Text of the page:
What to teach when teaching blockchain

What to teach when teaching blockchain

This article is part of a series of articles depicting my experience with creating and conducting an 8 week long blockchain app development course in Brazil.

 

The course as a mega structure

After I accepted to take on this challenge, the next logical course of action was to create the listof material I intended to teach the students. Originally, this list contained almost everything blockchain related – from bits, bytes and creating protocol messages all the way up to an overview of the history and politics of Bitcoin. The list was long, perhaps too long. I must admit my own limitations- I couldn’t see any realistic way to create such an extensive course by myself.

In addition, I had some doubts as to how many students can actually properly digest so much material, even when given 8 full weeks. (6 actually, if you count the time given to personal projects). I realized the list needed to be more focused – and that’s where my first major decisions were made.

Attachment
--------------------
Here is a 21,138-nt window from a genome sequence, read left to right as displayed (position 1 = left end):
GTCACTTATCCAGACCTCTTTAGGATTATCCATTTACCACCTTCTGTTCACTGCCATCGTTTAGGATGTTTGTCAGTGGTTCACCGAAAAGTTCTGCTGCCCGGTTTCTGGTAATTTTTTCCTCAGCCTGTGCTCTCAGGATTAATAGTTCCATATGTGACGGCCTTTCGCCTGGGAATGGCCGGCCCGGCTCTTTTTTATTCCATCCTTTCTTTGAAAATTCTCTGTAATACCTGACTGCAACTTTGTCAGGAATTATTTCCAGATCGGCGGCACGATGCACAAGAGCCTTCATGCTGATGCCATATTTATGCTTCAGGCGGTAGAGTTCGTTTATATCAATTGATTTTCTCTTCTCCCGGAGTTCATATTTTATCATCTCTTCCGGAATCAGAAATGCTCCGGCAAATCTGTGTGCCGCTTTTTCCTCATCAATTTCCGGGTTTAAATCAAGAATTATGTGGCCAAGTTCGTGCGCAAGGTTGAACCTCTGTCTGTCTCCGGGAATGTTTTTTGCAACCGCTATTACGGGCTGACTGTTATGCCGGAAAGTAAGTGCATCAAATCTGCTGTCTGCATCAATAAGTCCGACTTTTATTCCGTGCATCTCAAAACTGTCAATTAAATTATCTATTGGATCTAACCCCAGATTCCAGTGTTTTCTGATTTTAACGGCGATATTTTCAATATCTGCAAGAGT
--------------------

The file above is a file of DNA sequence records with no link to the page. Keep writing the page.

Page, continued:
Decision number 1: Focusing on the protocol itself. By deeply understanding the Bitcoin (and later the Ethereum) protocol, I believed the students will gain some clarity and very strong foundations upon which they can later build on and learn more extensively by themselves.

It was highly important to me to ensure they actually understand the protocol itself – how it developed, the tools it utilizes, and the logic behind choosing these specific tools and architectures and so on.

Once the students understood the intricacies of dealing with it, they will be better equipped to learn by themselves other things like how to use JS libraries in web applications; read and understand whitepapers and BIPs/EIPs, and create their own private chains and more. But how do I teach the protocol? That’s where my second decision was made.

 

Decision number 2: Bitcoin is the gold standard of blockchains and therefore, the go to chain when learning the basics of blockchains. This decision was a no brainer for me and represents a substantial chunk of my personal view on the blockchain ecosystem. The Bitcoin blockchain is the most widely used, heavily researched and extensively documented (albeit the documentation is somewhat lacking in my opinion). Every blockchain in existence this day stemmed from it and relies to a large extent on many of the concepts introduced by it.

It was clear to me that creating a blockchain course that isn’t based on the Bitcoin protocol will be a major breach of the faith the students reposed in me.